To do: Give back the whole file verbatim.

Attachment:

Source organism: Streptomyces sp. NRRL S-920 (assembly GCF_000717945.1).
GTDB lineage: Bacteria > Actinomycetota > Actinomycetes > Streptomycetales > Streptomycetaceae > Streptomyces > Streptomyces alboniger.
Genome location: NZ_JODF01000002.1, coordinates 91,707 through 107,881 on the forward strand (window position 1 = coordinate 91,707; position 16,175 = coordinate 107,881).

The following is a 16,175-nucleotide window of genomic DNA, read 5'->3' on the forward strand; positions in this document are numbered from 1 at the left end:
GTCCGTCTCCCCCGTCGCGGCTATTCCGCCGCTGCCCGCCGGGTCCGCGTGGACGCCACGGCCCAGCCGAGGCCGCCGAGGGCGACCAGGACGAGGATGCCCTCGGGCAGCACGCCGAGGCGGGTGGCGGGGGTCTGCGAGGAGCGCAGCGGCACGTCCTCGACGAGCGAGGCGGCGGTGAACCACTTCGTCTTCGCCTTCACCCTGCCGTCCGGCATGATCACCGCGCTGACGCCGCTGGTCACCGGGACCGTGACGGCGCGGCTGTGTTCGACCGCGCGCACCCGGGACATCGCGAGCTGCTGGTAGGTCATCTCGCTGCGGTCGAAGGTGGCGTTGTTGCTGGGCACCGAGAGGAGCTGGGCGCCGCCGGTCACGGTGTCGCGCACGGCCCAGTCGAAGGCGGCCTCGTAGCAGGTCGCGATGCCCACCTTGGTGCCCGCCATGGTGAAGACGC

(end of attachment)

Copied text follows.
Source organism: Streptomyces sp. NRRL S-920 (assembly GCF_000717945.1).
GTDB lineage: Bacteria > Actinomycetota > Actinomycetes > Streptomycetales > Streptomycetaceae > Streptomyces > Streptomyces alboniger.
Genome location: NZ_JODF01000002.1, coordinates 91,707 through 107,881 on the forward strand (window position 1 = coordinate 91,707; position 16,175 = coordinate 107,881).

The following is a 16,175-nucleotide window of genomic DNA, read 5'->3' on the forward strand; positions in this document are numbered from 1 at the left end:
GTCCGTCTCCCCCGTCGCGGCTATTCCGCCGCTGCCCGCCGGGTCCGCGTGGACGCCACGGCCCAGCCGAGGCCGCCGAGGGCGACCAGGACGAGGATGCCCTCGGGCAGCACGCCGAGGCGGGTGGCGGGGGTCTGCGAGGAGCGCAGCGGCACGTCCTCGACGAGCGAGGCGGCGGTGAACCACTTCGTCTTCGCCTTCACCCTGCCGTCCGGCATGATCACCGCGCTGACGCCGCTGGTCACCGGGACCGTGACGGCGCGGCTGTGTTCGACCGCGCGCACCCGGGACATCGCGAGCTGCTGGTAGGTCATCTCGCTGCGGTCGAAGGTGGCGTTGTTGCTGGGCACCGAGAGGAGCTGGGCGCCGCCGGTCACGGTGTCGCGCACGGCCCAGTCGAAGGCGGCCTCGTAGCAGGTCGCGATGCCCACCTTGGTGCCCGCCATGGTGAAGACGC